Former American Idol producer Nigel Lythgoe doesn't believe Idol judge Simon Cowell will be following in his footsteps any time soon.

"I don't think Simon will leave," Lythgoe said at a reception for BritWeek, a two-week event that celebrates British natives' contributions to the Los Angeles entertainment industry, The Press Association reported Saturday.

Lythgoe, who served as an executive producer for all of Idol's first seven editions, left Idol last August to devote more time to So You Think You Can Dance -- which he produces and also serves as a judge on -- and form Big Red 2 Entertainment, a new production company, with Idol creator Simon Fuller. Superstars of Dance, a dance competition series which aired on NBC in January, served as Big Red 2's first project.

"It really depends on what's put in front of him," Lythgoe, who co-founded BritWeek in 2007, added about Cowell, who is currently signed though Idol's 2010 season.

"I think cash-wise - not just cash-wise, you can do other deals," Lythgoe said, according to The Press Association. "If he's allowed to be given other shows to worry about and get on with, incrementally it would certainly be worth his while."

Reports that Cowell may be considering leaving Idol first surfaced when he openly speculated that he might leave the show once his current contract expires due to his other obligations to his The X Factor and Britain's Got Talent U.K. reality competitions.

Last week, Cowell sparked additional headlines when he stated that he would "absolutely not" be interested in staying in Idol if the show were to fall from its top spot in the television ratings rankings and suggested he might consider launching an American edition of The X Factor instead.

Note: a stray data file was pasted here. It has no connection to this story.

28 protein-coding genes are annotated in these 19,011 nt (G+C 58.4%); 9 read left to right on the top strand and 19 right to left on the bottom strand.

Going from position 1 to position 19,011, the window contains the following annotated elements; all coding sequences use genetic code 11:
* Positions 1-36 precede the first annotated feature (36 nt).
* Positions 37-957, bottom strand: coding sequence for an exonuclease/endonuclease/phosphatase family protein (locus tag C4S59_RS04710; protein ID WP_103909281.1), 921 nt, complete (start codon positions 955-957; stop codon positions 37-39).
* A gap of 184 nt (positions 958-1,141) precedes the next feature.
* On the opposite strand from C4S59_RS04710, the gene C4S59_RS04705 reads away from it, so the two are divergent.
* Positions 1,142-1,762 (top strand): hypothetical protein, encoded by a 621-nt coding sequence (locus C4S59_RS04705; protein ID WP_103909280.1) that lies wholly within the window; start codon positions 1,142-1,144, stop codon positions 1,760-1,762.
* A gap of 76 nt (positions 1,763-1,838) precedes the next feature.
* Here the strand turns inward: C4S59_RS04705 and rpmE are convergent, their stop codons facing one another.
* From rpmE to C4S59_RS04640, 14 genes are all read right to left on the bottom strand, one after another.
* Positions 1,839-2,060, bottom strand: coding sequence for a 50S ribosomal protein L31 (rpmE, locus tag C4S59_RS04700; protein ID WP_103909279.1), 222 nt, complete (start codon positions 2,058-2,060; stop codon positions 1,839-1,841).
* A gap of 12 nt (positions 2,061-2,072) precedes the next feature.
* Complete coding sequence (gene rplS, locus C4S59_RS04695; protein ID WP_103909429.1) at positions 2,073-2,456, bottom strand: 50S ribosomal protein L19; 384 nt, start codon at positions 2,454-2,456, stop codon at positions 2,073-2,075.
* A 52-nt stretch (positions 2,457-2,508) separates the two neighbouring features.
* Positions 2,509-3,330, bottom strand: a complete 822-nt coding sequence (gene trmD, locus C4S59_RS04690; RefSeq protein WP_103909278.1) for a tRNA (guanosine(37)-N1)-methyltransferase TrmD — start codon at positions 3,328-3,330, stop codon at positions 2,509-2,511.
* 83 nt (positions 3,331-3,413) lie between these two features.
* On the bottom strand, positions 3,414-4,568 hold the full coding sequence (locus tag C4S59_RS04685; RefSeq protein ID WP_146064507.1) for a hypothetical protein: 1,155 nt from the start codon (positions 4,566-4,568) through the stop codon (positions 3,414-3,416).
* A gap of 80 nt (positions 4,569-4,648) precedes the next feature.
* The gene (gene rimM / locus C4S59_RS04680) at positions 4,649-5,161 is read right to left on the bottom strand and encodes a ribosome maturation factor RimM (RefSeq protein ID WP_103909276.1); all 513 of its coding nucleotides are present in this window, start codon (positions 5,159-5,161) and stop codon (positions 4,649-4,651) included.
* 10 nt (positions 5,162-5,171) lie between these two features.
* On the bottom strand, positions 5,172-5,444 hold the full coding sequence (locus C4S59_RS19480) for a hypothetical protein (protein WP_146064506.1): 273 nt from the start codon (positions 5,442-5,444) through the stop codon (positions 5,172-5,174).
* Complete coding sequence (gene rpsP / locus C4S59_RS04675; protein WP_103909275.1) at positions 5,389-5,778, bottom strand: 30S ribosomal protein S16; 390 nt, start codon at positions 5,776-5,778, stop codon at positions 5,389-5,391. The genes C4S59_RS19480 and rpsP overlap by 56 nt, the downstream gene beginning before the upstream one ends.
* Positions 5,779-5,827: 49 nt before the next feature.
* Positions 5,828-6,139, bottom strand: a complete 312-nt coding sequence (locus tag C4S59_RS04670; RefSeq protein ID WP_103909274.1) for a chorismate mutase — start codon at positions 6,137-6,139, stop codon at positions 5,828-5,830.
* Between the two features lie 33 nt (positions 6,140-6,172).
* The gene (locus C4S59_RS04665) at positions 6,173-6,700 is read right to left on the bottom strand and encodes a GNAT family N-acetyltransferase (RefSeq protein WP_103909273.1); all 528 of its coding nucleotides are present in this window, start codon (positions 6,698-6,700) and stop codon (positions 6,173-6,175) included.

The X Factor effectively replaced Pop Idol -- the British series American Idol was based on -- when Cowell left Pop Idol to start The X Factor on his own after Pop Idol's second season in 2003.  Worries that Cowell could do the same in America had prompted Fox to include a clause preventing Cowell from launching an American The X Factor adaptation in the five-season Idol contract extension he signed with the network in 2005.

However according to Cowell, he would be free to license the rights to The X Factor to an American network and even appear on-screen for the series -- which is something he currently can't do with any of his other American projects, including NBC's America's Got Talent, due to his Fox contract -- once his current Fox contract expires.

Cowell has insisted that his comments aren't just a negotiating ploy for his next contract.  However based on his own comments, Lythgoe appears skeptical and noted that Fox could agree to pay Cowell enough to once again convince him to "not bother" attempting to launch a statewide version of The X Factor.

"I don't know why you'd basically risk coming out of American Idol and starting the X-Factor - there's no reason to do so if you're paid well enough on American Idol," Lythgoe said, according to The Press Association. "And let's face it: it's not as if he's doing another job. He's just sitting there and judging, so it doesn't really matter which show he judges, does it?"